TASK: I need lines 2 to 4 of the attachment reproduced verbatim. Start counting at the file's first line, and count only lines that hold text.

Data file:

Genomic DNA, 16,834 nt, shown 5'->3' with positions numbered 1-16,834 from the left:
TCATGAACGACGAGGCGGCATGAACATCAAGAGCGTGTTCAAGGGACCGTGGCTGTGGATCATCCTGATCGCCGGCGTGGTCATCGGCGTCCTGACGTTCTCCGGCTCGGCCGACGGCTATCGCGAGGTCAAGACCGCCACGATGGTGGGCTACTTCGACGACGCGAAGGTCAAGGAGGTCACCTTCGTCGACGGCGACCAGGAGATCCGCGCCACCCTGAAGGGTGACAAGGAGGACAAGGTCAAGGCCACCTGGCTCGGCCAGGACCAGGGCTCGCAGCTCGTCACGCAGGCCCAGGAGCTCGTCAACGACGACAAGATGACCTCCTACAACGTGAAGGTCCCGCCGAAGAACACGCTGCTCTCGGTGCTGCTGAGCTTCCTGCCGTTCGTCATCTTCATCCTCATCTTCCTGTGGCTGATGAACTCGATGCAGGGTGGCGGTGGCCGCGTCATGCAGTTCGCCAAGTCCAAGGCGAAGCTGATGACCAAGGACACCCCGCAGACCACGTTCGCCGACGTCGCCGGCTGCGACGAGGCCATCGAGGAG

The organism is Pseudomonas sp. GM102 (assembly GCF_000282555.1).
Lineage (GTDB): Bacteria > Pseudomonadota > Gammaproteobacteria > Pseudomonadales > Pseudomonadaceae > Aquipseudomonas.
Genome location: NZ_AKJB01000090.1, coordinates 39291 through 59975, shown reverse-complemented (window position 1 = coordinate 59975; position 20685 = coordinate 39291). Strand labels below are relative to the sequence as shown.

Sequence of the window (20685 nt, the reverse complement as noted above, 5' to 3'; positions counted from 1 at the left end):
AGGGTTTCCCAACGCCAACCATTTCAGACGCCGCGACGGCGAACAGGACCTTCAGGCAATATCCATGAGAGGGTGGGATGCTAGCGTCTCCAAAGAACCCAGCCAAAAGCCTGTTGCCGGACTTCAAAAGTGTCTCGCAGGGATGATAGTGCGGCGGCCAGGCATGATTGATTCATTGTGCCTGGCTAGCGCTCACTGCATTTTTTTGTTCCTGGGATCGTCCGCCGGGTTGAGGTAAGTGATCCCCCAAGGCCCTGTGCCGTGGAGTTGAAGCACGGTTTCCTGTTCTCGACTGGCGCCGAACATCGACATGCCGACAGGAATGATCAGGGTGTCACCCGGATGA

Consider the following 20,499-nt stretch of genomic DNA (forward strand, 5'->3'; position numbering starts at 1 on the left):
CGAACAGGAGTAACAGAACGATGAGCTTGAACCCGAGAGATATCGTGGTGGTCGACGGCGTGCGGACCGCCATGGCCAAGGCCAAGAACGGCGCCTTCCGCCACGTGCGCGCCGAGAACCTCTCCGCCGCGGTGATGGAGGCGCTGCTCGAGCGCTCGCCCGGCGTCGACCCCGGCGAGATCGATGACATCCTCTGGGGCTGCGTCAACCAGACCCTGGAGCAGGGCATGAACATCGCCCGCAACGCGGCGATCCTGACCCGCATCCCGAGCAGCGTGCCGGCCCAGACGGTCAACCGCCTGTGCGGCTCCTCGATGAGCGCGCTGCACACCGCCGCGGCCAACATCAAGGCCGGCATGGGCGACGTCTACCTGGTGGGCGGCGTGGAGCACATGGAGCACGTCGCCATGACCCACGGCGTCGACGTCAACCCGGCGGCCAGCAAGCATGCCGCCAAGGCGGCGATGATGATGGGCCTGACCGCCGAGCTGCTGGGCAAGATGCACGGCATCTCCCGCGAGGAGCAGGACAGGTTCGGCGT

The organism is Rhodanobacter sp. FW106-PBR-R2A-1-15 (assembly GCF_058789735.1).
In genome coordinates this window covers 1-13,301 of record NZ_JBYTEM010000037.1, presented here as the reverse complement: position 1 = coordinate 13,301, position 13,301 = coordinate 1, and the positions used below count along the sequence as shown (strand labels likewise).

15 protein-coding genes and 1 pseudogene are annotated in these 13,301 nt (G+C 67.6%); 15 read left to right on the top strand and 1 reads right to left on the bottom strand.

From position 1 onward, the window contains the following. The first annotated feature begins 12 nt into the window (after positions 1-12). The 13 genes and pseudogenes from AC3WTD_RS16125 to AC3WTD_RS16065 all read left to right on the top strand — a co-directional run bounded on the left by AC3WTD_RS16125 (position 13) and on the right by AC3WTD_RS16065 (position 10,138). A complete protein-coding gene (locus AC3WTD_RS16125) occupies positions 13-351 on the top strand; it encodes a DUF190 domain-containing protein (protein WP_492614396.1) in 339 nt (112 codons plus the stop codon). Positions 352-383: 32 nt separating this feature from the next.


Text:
TCATGAACGACGAGGCGGCATGAACATCAAGAGCGTGTTCAAGGGACCGTGGCTGTGGATCATCCTGATCGCCGGCGTGGTCATCGGCGTCCTGACGTTCTCCGGCTCGGCCGACGGCTATCGCGAGGTCAAGACCGCCACGATGGTGGGCTACTTCGACGACGCGAAGGTCAAGGAGGTCACCTTCGTCGACGGCGACCAGGAGATCCGCGCCACCCTGAAGGGTGACAAGGAGGACAAGGTCAAGGCCACCTGGCTCGGCCAGGACCAGGGCTCGCAGCTCGTCACGCAGGCCCAGGAGCTCGTCAACGACGACAAGATGACCTCCTACAACGTGAAGGTCCCGCCGAAGAACACGCTGCTCTCGGTGCTGCTGAGCTTCCTGCCGTTCGTCATCTTCATCCTCATCTTCCTGTGGCTGATGAACTCGATGCAGGGTGGCGGTGGCCGCGTCATGCAGTTCGCCAAGTCCAAGGCGAAGCTGATGACCAAGGACACCCCGCAGACCACGTTCGCCGACGTCGCCGGCTGCGACGAGGCCATCGAGGAG

The organism is Pseudomonas sp. GM102 (assembly GCF_000282555.1).
Lineage (GTDB): Bacteria > Pseudomonadota > Gammaproteobacteria > Pseudomonadales > Pseudomonadaceae > Aquipseudomonas.